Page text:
Role Modelling and Strategically Leading – the value of Recognition as a Principal Fellow – Part 2

In the HEA Fellowship blog, we’re continuing to measure the impact that HEA Fellowship has on teaching practices, on students and on the practices and approaches of peers.

Dr. Jo Berry, PFHEA
Dr. Jo Berry, PFHEA

Jo Berry gained her PFHEA in November 2021 and is an Associate Professor in the School of Culture and Communications, Faculty of Humanities and Social Sciences.  She’s held a range of College, School and institutional roles, including Dean of Assessment and Feedback. She is currently the School Education Lead.  Her passion is supporting student learning through effective assessment and feedback and inclusive learning practices.

She shares with us why she applied for Principal Fellow recognition and what this means to her.

Continue reading “Role Modelling and Strategically Leading – the value of Recognition as a Principal Fellow – Part 2”

Role Modelling and Strategically Leading – the value of Recognition as a Principal Fellow – Part 1

In the HEA Fellowship blog, we’re continuing to measure the impact that HEA Fellowship has on teaching practices, on students and on the practices and approaches of peers.

Dr. Claire Morgan, PFHEA
Dr. Claire Morgan, PFHEA

Claire Morgan gained her Principal Fellowship recognition in November 2021 and joined a small, but growing number of Principal Fellows at Swansea University.  Claire is Associate Professor in the Medical School, Faculty of Medicine, Health and Life Science specialising in cancer genetics.

Claire gained her PFHEA through the themes of strategic leadership in establishing/delivering the first NHS funded Genomic Medicine MSc in Wales to educate the healthcare professionals in genomics, Programme Director for the Genetics and Medical Genetics BSc Programmes, her external roles such as external examiner for HEI institutions including Bangor, Aberystwyth, Kings/St George, as well as her advisory role in subject specialist groups.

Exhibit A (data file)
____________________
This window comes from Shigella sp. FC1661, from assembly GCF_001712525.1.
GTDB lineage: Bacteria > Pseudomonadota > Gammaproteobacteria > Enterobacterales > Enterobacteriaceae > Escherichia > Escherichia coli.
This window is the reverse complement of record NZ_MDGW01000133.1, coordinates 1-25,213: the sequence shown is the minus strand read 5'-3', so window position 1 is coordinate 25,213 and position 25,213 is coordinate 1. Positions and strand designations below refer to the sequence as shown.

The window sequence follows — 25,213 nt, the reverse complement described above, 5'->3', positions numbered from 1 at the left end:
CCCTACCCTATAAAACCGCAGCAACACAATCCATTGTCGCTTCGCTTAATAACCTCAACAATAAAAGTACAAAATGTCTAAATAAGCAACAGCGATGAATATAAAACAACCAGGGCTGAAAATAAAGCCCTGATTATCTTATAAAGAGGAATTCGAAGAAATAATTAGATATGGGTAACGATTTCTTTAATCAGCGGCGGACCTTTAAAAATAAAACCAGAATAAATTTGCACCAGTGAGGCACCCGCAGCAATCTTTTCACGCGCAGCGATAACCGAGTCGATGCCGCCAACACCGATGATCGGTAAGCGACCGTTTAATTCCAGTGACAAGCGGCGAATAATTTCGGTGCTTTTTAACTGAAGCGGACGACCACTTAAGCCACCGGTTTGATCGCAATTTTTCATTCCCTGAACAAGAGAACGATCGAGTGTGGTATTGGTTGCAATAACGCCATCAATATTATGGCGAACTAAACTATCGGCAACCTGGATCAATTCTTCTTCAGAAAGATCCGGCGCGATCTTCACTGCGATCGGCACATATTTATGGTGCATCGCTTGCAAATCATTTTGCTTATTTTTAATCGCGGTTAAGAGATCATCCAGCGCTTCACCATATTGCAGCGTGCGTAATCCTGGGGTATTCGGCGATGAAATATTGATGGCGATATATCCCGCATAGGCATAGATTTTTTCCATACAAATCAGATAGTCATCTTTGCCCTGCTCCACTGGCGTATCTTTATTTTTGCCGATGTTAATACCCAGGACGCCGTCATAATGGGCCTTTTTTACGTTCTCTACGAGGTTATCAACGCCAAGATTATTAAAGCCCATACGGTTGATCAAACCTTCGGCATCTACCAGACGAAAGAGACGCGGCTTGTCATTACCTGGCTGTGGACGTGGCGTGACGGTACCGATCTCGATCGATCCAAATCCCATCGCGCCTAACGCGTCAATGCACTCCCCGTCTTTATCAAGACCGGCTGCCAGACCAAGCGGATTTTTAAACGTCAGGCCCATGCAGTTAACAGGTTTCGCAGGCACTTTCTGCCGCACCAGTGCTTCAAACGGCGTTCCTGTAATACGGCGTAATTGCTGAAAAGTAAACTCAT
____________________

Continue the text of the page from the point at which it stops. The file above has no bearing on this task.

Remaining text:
She shares with us why she applied for Principal Fellow recognition and what this means to her.

My honest answer in why I applied is that the University decided to embed HEA fellowship status into the University’s strategic goals. I therefore applied and obtained Fellowship in 2015 and in 2016 I applied for Senior Fellowship. However, in the process of applying for both FHEA and SFHEA it became more than a “tick box” exercise but one of self-reflection and to examine my own teaching practice. Now as programme director of the UG genetics and medical genetics programmes and the MSc Genomic Medicine programme, I felt I should apply for Principal Fellow to continue my journey of self-reflection but also to act as a role model to my colleagues and the students on my courses and for external recognition that my teaching and leadership is of a high professional standard.

Obtaining PFHEA is a prestigious accolade. It allows my teaching to be recognised and that my efforts and commitment to both students and staff are valued.

In terms of applying, Swansea University doesn’t have an internal route which is accredited, so all applications are submitted direct to Advance HE for scrutiny. Following the retirement of Professor Jane Thomas, Director of SALT and PFHEA holder herself in November 2020, there were no structured support options available internally.

But Claire is self-admittedly “someone who is very independent” and while SALT established an internal TEAMs site for staff interested in applying for PFHEA, she also contacted AdvanceHE and reports that she “had a detailed discussion with Sally Bradley, senior advisor for HEA Fellowships, which was extremely beneficial.”

In commenting on the application process itself, Claire notes

“The application process is challenging on several levels. You have to provide specific details of your leadership and your contribution and what impact that has had at institutional level or beyond, whilst at the same time adhering to stringent guidelines and word counts. You also must “blow your own trumpet” which can be disconcerting for many people – myself included! But what is key to obtaining PFHEA status is how well you can evidence your strategic leadership with specific examples and ultimately the impact of your leadership.”

There are four categories of Fellowship recognition, Associate, Fellow, Senior Fellow and Principal Fellow with these often being mistakenly for things you progress between and/or reflect seniority.

While Claire has gone ‘through the categories’ so to speak, she notes that the key difference between Senior Fellow (SFHEA) and Principal Fellow (PFHEA) is that

“SFHEA is concerned with supporting other members of staff through supervision, mentoring etc through leading academic teams or specific areas of L&T. The PFHEA still encompasses these roles, but PFHEA goes beyond supporting immediate members of your team. You must demonstrate and evidence your leadership across the University and also externally – how you have led changes that has far reaching impact”